Shifting gears to the defensive side of the ball, Saunders may be best suited to handle a corner position in the outfield rather than center despite the fact his athleticism and speed make doing so look appealing. His bat doesn’t necessarily profile him as a corner outfielder, but he does enough things at the plate as well as on the base paths to make up for it. Since regular center fielder Franklin Gutierrez battled multiple injuries over 2011-13, Saunders found himself playing more and more in the middle which isn’t entirely surprising considering 27-year old played the bulk of his minor league career there.

Keeping Saunder in either right or left field may be a little difficult in 2014 as the Mariners are expected to have newcomers Logan Morrison and Corey Hart spend time in right when they’re not filling the designated hitter role, given Justin Smoak’s presence at first base. As it stands, Gutierrez, Abraham Almonte, and Dustin Ackley make up the rest of the outfield depth. Given Gutierrez’s previous health issues he’s no sure bet to manage even 60 games this year, and despite Almonte impressive cameo appearance this past September, Seattle may prefer to let him play as much as possible at Triple-A to start the year at least.

Ackley played 50 games in center last year and managed a -7.0 UZR or a -19.7 UZR/100. While that’s far too small a sample size to draw precise conclusions from, on the surface it appears that the natural second baseman may require a long transition to become a decent full-time centerfielder. The former second overall draft pick spent less than 100 innings in left field in ’13, an even smaller sample size to accurately analyze, so for the time being, we won’t. With a certain shiny new second baseman in the picture, Ackley may have to find a home in the outfield if he’s to remain in Seattle, and that home may be left field.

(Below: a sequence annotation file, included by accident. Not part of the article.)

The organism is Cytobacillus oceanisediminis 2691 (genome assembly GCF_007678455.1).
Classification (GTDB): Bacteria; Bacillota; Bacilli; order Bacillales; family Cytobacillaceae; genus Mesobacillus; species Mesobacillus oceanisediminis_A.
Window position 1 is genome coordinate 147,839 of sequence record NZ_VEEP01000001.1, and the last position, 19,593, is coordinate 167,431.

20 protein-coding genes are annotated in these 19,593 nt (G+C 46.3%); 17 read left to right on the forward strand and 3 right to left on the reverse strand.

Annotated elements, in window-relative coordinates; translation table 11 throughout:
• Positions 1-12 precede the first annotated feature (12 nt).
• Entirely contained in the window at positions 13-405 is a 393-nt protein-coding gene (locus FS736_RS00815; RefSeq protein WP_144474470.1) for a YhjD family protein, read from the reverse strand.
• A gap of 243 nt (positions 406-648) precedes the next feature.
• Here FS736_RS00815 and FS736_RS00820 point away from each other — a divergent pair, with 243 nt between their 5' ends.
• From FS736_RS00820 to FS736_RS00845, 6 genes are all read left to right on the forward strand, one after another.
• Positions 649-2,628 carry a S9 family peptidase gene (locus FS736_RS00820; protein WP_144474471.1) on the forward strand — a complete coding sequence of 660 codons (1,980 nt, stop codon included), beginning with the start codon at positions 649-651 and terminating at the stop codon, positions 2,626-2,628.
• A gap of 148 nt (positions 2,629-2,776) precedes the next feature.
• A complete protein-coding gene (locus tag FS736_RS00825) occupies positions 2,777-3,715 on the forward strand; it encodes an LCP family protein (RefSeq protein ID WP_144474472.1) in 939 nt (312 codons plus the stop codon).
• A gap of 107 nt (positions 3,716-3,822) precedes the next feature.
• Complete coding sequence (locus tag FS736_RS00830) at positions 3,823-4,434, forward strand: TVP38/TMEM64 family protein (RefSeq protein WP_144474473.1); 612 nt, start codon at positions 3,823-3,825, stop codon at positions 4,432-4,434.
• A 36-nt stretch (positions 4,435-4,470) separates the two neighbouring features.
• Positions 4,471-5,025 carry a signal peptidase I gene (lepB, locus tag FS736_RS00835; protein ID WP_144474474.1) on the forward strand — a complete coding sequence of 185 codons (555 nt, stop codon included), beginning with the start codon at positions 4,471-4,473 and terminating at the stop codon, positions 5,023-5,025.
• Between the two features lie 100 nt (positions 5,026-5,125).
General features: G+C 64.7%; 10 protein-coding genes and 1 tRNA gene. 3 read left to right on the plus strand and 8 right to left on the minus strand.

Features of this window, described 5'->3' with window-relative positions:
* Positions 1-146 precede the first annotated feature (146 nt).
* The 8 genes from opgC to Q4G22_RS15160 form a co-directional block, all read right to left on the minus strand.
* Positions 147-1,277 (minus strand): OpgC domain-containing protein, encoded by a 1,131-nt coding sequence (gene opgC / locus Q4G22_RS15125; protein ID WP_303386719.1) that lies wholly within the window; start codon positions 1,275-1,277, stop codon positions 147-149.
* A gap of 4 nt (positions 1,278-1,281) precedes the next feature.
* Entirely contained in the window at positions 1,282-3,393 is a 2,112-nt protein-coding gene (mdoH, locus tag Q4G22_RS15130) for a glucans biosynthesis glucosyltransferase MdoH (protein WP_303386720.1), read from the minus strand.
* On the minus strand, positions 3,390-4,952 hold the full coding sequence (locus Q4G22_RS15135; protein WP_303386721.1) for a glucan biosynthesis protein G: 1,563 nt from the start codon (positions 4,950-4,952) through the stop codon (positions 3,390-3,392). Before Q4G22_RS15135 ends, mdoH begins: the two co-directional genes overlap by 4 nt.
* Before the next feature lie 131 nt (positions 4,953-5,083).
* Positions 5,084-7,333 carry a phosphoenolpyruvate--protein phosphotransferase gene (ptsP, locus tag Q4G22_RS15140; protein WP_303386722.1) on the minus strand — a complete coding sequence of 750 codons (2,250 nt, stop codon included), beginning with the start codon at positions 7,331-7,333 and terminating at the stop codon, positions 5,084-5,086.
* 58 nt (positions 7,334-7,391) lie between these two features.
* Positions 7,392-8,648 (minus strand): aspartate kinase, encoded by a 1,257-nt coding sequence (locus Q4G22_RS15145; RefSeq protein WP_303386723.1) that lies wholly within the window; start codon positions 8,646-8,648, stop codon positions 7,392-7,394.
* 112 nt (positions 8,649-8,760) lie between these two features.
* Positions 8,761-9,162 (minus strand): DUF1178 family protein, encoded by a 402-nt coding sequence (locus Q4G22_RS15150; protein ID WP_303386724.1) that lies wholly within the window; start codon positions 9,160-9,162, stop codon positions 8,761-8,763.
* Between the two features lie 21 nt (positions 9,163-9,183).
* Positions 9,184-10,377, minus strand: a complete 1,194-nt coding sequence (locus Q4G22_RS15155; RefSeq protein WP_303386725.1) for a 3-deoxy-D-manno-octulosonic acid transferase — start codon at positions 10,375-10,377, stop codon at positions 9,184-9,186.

So we’ve established Saunders is a quality corner outfielder at this point, and it’s quite safe to say the Oliver projection system also likes him given his projection of 3.0 fWAR in 2014; the Steamer projection disagrees and projects 1.0 fWAR. That valuation isn’t that farfetched provided Saunders finds some consistency at the plate. Although his base running metrics suggest he’s above average on the base paths, he simply strikes out too much and doesn’t hit for enough average to be a dependable leadoff hitter. Saunders did spend the majority of April and May of last year hitting in the top two lineup spots and spent a stretch in August of 2012 hitting in the two spot as well. He’s probably better suited to hit between the sixth and eighth spots in the order currently considering his pop. It’s reasonable to suggest he’ll see more time at the top of the order given the Mariners’ alternative options.

Saunders¬†projects to earn $2 million in ’14 so if he struggles it won’t be costly to the Mariners, but if he’s able to sniff his projected value of 3.0 fWAR, that’s excellent value. Age 27 is still relatively young for a player, so there’s a good chance there’s still some room for Saunders to grow before he hits his ceiling as a player.

All told, if Saunders can spend a healthy year in a corner outfield position he’ll be a valuable piece for Seattle in the coming year and beyond. However, too much time as a centerfielder could change that in a hurry.

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Tyler Carmont